Archive for July, 2008

Photo: Halogen Plume

Sunday, July 27th, 2008

Notice where the tungsten broke, left a vapor plume, and then the molten metal formed little beads at the ends of the broken wire.

Racism and The Genetic Fallacy

Tuesday, July 22nd, 2008

Let me first clarify that the word genetic in genetic fallacy does not refer to DNA. It refers to genesis, to the time-ordered chain of causality which leads to an idea. I was first introduced to this fallacy by one of Yudowsky’s posts, which you can read for more information.

The genetic fallacy refers to the act of confusing the historical origins with the justifications for an idea. Yudowsky uses the example of the Kekule formula for benzene – just because Kekule first saw the structure in a dream does not mean it isn’t scientific, because that structure has been subsequently justified by experimental observables.

It is unfashionable to be openly racist. Those who are racist must hide their motivations and find other reasons to justify their discriminatory behavior. Others, when they see through these ploys, accuse these people of racism.

Personally, I do not much care for making such accusations, because to do so would be to commit the genetic fallacy. If the openly declared reasons are weak, then the argument is weak – to assert that the idea is weak because it was motivated by racism is to appeal to the genetic fallacy, which is dishonest. Ideally, one should stick to attacking the reasons declared, and not be too easily drawn to speculation on intentions.

Excuses Are Bad For Companies

Wednesday, July 16th, 2008

Larry Summers on the problem with Fannie Mae and Freddie Mac:

What went wrong? The illusion that the companies were doing virtuous work made it impossible to build a political case for serious regulation. When there were social failures the companies always blamed their need to perform for the shareholders. When there were business failures it was always the result of their social obligations.

This is precisely the same type of danger that social entrepreneurs face.

The Coming Alternative Energy Bubble

Sunday, July 13th, 2008

Harper’s on alternative energy as the bubble which will take over from the housing bubble that is deflating. This is really believable to me, seeing as to how much press and attention has been spent on alternative energy despite the complete absence of any fundamental efficiency milestone. Both the Masdar effort in Abu Dhabi and McKinsey’s carbon supply curve (which doesn’t really emphasize alternative energy, but lives in the same space) come to mind.


We have learned that the industry in any given bubble must support hundreds or thousands of separate firms financed by not billions but trillions of dollars in new securities that Wall Street will create and sell. Like housing in the late 1990s, this sector of the economy must already be formed and growing even as the previous bubble deflates. For those investing in that sector, legislation guaranteeing favorable tax treatment, along with other protections and advantages for investors, should already be in place or under review. Finally, the industry must be popular, its name on the lips of government policymakers and journalists. It should be familiar to those who watch television news or read newspapers.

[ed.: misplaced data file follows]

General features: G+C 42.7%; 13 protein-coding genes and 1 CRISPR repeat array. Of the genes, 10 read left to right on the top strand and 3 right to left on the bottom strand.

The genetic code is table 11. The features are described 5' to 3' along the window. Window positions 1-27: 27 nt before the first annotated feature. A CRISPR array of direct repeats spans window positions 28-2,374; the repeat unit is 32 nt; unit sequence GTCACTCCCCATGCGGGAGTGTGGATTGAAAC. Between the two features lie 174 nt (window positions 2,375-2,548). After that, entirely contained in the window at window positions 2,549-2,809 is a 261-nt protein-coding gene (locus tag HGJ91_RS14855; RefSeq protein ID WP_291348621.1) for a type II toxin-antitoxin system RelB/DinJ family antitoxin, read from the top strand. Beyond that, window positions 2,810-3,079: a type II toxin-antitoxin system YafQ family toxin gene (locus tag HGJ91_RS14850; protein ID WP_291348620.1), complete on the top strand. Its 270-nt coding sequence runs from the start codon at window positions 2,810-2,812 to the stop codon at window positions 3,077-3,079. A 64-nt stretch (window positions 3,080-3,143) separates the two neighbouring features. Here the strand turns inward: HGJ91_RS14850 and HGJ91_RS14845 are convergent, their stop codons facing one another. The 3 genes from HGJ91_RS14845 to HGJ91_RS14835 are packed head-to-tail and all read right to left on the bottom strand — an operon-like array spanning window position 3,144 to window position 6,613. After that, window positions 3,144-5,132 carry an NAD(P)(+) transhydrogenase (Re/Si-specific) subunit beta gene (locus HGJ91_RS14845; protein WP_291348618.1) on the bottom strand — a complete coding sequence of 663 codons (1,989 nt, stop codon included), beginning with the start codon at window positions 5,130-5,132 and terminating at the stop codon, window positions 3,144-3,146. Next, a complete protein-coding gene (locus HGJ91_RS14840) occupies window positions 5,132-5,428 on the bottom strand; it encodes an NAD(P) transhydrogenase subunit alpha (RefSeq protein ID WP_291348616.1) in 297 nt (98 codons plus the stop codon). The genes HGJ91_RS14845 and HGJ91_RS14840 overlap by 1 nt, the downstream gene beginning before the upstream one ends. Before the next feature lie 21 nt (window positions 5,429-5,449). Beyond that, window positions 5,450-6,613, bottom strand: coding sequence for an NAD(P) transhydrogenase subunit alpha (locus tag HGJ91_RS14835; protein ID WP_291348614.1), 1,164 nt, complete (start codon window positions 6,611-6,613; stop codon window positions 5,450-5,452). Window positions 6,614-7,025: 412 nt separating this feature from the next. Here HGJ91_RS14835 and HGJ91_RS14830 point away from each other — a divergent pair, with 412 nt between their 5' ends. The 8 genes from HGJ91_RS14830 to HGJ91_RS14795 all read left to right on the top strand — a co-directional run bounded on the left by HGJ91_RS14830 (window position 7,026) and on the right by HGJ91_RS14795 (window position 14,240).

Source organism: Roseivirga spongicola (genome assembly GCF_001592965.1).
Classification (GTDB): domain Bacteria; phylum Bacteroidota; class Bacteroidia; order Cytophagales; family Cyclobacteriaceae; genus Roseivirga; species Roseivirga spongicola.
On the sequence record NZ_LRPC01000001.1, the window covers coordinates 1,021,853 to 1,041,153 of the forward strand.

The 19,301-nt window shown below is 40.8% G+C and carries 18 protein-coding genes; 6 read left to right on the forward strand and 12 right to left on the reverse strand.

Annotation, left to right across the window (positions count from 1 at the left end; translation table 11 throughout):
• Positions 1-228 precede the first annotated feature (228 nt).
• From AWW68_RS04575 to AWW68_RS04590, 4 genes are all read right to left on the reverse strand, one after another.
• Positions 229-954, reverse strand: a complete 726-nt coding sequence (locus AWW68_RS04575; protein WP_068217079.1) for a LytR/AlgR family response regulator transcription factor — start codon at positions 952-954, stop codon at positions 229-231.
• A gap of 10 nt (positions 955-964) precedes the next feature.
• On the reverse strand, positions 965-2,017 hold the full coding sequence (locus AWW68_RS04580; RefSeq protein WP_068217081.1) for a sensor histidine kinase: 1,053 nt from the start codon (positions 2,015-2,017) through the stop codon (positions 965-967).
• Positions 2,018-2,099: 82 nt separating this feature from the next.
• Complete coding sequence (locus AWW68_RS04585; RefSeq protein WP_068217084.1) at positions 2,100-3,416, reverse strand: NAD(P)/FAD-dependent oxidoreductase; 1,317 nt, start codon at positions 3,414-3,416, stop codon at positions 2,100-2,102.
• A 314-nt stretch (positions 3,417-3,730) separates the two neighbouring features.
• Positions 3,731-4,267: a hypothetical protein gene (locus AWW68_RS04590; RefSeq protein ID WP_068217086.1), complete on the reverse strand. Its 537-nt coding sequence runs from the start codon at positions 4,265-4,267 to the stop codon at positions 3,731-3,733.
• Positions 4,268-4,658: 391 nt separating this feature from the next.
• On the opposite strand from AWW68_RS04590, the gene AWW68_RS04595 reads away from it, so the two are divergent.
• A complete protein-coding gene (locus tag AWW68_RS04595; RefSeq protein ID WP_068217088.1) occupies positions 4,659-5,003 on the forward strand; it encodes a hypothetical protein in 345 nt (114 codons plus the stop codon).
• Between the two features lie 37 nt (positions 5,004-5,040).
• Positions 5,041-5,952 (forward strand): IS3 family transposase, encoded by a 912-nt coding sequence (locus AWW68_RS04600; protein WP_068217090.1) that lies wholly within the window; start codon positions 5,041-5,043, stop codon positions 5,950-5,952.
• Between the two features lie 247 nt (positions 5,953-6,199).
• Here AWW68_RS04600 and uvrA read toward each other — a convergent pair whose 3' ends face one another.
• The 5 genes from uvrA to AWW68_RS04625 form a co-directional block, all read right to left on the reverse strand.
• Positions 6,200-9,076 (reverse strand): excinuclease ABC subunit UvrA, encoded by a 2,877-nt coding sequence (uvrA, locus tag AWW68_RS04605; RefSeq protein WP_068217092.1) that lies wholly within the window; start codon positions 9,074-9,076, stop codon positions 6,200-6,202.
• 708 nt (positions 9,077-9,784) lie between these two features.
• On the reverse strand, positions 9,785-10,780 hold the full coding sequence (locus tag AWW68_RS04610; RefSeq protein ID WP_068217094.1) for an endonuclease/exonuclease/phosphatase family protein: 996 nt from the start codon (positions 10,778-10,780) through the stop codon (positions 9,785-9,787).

There are a number of plausible candidates for the next bubble, but only a few meet all the criteria. Health care must expand to meet the needs of the aging baby boomers, but there is as yet no enabling government legislation to make way for a health-care bubble; the same holds true of the pharmaceutical industry, which could hyperinflate only if the Food and Drug Administration was gutted of its power. A second technology boom—under the rubric “Web 2.0”—is based on improvements to existing technology rather than any new discovery. The capital-intensive biotechnology industry will not inflate, as it requires too much specialized intelligence.

There is one industry that fits the bill: alternative energy, the development of more energy-efficient products, along with viable alternatives to oil, including wind, solar, and geothermal power, along with the use of nuclear energy to produce sustainable oil substitutes, such as liquefied hydrogen from water.

The article goes on to list evidence from the press and ongoing legislation.

Martingales and Infanticide

Wednesday, July 9th, 2008

Assume that you live in a culture that, for some reason or another, values having a male heir in the family. Families adopt the strategy of having children until the first male child is born. If the natural sex ratio is 1:1, what is the expected sex ratio in this culture?

It remains at 1:1. Here’s why. Each family has 1 boy. As for females, there is a 50% chance of having no girls, 25% chance of having 1 girl, 12.5% chance of having 2 girls, and so forth. So the average number of girls is (n-1)/2^n summed from n = 1 to infinity.

Therefore just following the strategy above does not change the sex ratio. In fact, it is possible to prove that no stopping strategy would change the sex ratio. Here’s how:


My Misuse of Darwinian Evolution

Friday, July 4th, 2008

Overcoming Bias: No Evolutions for Corporations or Nanodevices

I have made a serious conceptual mistake, adopting darwinian evolution as the default explanation for almost any generational process for the past ten years. The requirements for darwinian evolution to be effective, as enumerated by Eliezer:

  • Entities that replicate
  • Substantial variation in their characteristics
  • Substantial variation in their reproduction
  • Persistent correlation between the characteristics and reproduction
  • High-fidelity long-range heritability in characteristics
  • Frequent birth of a significant fraction of the breeding population
  • And all this remains true through many iterations

are not that easily satisfied.